Also, as nice as it is to think that the bots should just work on their own, you might have to prep your home before cleanings. Both bots had trouble with one of the light area rugs in my apartment, so I just got in the habit of folding them up and putting them away while the bot ran. Same thing with cords; the robots tangled on charger cables pretty easily (especially the Roomba), so I got used to stowing them away.
As for the dozens of robot vacuums that didn’t make our semifinals…
Neato is rolling out a new product line called BotVac, with four new models. The BotVac 80 is the best one, because it’s the cheaper of the two models that use a two-brush agitator system. That said, we’d still recommend the Roomba 650 over any of these updated Neato bots. We checked out CNET’s review of the BotVac 85, some early Amazon user reviews, and a deeply informative thread at the excellent Robot Reviews forums Based on all that we’ve read, not enough has changed to fix most of the shortcomings of the XV series.
The navigation system in the BotVac is supposed to be smarter, but the early adopters at Robot Reviews can’t spot the difference. The dimensions are almost identical, so the same obstacles will block it the same way as before. It’s just as loud as its predecessors, and still gets caught on the edges of some rugs. And even though Neato (finally) added a sweeping side brush to the BotVacs, it still doesn’t clean edges as well as Roomba bots do.
And then there’s the issue of price. One of the most popular pro-Neato arguments was that even the best model was cheaper than the low-end Roomba. That’s no longer the case, as the mid-range BotVac 80 now costs $500. Prices are creeping upward without major improvements, the same way they have with Roomba models—it’s not a great trend for anybody.
There are some incremental upgrades in the BotVacs. CNET’s testing found that they clean bare floors better than the XV models did, probably because the brushes are wider and can collect debris from a larger area under the bot. The dustbin is bigger, the filter allows more airflow, and there are some mechanical tweaks that should prevent debris from building up around gears and bearings. And ah yes, the display has leaped ahead a few years—it’s now like the color LCD from a late-decade iPod nano.
We still think that the Roomba 650 is the better pick for almost everyone. And if we were to recommend a Neato, we’d still go with the XV-21, because it’s cheaper.
The Neato XV-11 and XV-12 are the oldest Neato models, and use an agitator design that (as far as we can tell, though there is no independent hard data on this) doesn’t clean as well. They’re also more expensive than the XV-21 at the moment, so no dice.
The XV Signature uses the same agitator as the XV-11/12 and costs more than either, so that’s also a no-go.
The XV Signature Pro is very similar to the XV-21. It ditches the Super Nintendo motif in exchange for a black finish, and comes with two “high performance” filters rather than a single standard filter. It also costs an extra $100 (at the time of writing), which is too much to pay for a boring paint job and a spare part. Both models use the same motor and agitator, so cleaning performance should be nearly identical. CNET found that the Sig Pro, which is a newer model than the XV-21, has a more confident navigation system—even controlling for firmware. If anything, the XV-21′s less-polished mapping tech helps it clean more, since it’s more likely to get a little bit lost, then re-tread ground that it’s already covered. We did some non-scientific side-by-side testing of our own, and did notice a difference, but it’s nothing that changes our main conclusion, which is that you should buy a Roomba.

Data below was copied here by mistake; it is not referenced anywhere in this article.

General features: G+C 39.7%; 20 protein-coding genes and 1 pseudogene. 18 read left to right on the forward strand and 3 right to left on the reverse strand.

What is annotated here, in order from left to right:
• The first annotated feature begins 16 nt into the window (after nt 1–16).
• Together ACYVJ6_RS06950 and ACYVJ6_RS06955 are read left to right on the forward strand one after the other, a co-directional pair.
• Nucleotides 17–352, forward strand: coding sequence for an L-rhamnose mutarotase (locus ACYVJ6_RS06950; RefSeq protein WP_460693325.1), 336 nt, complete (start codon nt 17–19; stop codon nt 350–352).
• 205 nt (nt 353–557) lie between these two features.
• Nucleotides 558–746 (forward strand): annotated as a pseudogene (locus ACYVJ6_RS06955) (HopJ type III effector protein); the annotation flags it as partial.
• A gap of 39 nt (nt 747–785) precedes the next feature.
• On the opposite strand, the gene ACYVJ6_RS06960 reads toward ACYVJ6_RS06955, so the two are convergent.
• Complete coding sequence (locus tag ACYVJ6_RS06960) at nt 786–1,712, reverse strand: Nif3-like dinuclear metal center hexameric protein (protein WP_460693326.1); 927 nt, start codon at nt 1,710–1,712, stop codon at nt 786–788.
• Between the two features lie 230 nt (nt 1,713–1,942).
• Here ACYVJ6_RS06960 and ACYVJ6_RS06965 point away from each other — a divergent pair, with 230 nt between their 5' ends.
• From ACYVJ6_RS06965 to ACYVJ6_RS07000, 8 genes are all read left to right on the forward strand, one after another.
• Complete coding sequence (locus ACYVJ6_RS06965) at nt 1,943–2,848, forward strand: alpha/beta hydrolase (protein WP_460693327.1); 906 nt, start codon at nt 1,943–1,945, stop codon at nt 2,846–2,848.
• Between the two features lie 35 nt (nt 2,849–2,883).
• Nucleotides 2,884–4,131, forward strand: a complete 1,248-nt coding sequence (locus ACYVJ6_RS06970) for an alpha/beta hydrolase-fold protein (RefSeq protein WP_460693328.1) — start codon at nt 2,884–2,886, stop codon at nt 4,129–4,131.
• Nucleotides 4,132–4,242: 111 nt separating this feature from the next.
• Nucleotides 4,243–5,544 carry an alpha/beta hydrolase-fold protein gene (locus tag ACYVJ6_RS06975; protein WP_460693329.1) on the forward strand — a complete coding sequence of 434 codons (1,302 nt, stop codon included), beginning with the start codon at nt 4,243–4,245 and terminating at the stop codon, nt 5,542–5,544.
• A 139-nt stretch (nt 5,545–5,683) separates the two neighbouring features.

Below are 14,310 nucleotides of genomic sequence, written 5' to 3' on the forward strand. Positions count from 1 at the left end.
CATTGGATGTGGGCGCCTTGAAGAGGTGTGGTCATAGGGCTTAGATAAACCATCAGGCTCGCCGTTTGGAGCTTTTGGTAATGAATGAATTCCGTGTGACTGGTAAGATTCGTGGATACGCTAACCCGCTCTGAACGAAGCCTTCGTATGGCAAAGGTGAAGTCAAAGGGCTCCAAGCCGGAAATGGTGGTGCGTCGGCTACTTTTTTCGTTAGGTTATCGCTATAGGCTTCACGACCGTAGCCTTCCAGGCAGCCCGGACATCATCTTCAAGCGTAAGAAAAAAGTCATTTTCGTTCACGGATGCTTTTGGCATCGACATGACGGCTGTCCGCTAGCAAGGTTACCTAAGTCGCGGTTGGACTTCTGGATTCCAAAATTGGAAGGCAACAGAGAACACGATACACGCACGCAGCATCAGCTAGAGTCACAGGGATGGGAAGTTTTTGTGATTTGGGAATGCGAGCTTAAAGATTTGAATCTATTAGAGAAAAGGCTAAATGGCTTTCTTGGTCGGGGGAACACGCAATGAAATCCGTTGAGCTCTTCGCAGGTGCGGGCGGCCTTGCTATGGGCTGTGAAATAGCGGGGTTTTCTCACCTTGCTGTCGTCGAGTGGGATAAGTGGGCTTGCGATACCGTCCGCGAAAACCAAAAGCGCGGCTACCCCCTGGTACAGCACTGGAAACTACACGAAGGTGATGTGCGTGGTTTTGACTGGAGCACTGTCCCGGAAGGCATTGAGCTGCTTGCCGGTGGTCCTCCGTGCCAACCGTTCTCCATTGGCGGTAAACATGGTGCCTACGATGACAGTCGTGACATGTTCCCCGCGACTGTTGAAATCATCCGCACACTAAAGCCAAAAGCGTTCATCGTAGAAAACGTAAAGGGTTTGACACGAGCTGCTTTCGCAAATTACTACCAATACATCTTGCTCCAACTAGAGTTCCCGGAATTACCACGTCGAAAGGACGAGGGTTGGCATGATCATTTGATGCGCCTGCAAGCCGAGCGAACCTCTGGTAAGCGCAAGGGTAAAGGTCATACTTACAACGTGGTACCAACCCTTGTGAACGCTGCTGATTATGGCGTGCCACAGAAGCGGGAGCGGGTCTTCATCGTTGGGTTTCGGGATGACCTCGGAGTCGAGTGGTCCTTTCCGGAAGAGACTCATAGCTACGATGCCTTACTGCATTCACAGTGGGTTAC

Neato recently announced the XV Essential, which is yet another iteration on the XV-21 and Signature Pro models. It costs more than the XV-21, and will only be available at Walmart. Pass.
The Roomba 630 is basically the same bot as the 650, but has no scheduling feature, which is a dealbreaker for us.
I strongly considered including the Roomba 760 as a semifinalist, but decided against it. It’s one step up from the 650, only costs an extra $50, and has some features that looked like they might’ve been useful—particularly the Persistent Pass, which will allegedly spend more time cleaning areas that are extra-dirty. I couldn’t find any solid evidence that this is actually useful, though. My hunch is that, since bots aren’t especially great cleaners anyway, it’s like spending time trying to break ice with a snow shovel—it’ll get the job done eventually, but you should just use the right tool (an icebreaker) instead. It also has a remote control, which could be useful, and an extra virtual wall. The dust bin can hold slightly more dirt, too, because it uses a smaller filter than the 600 series. It’s not a bad bot at all, but I don’t think there’s anything here that really makes it a better buy. (The previous Sweethome guide to robot vacs suggested that it might be better for pet owners because of the HEPA filter, but that just didn’t turn out to be true.)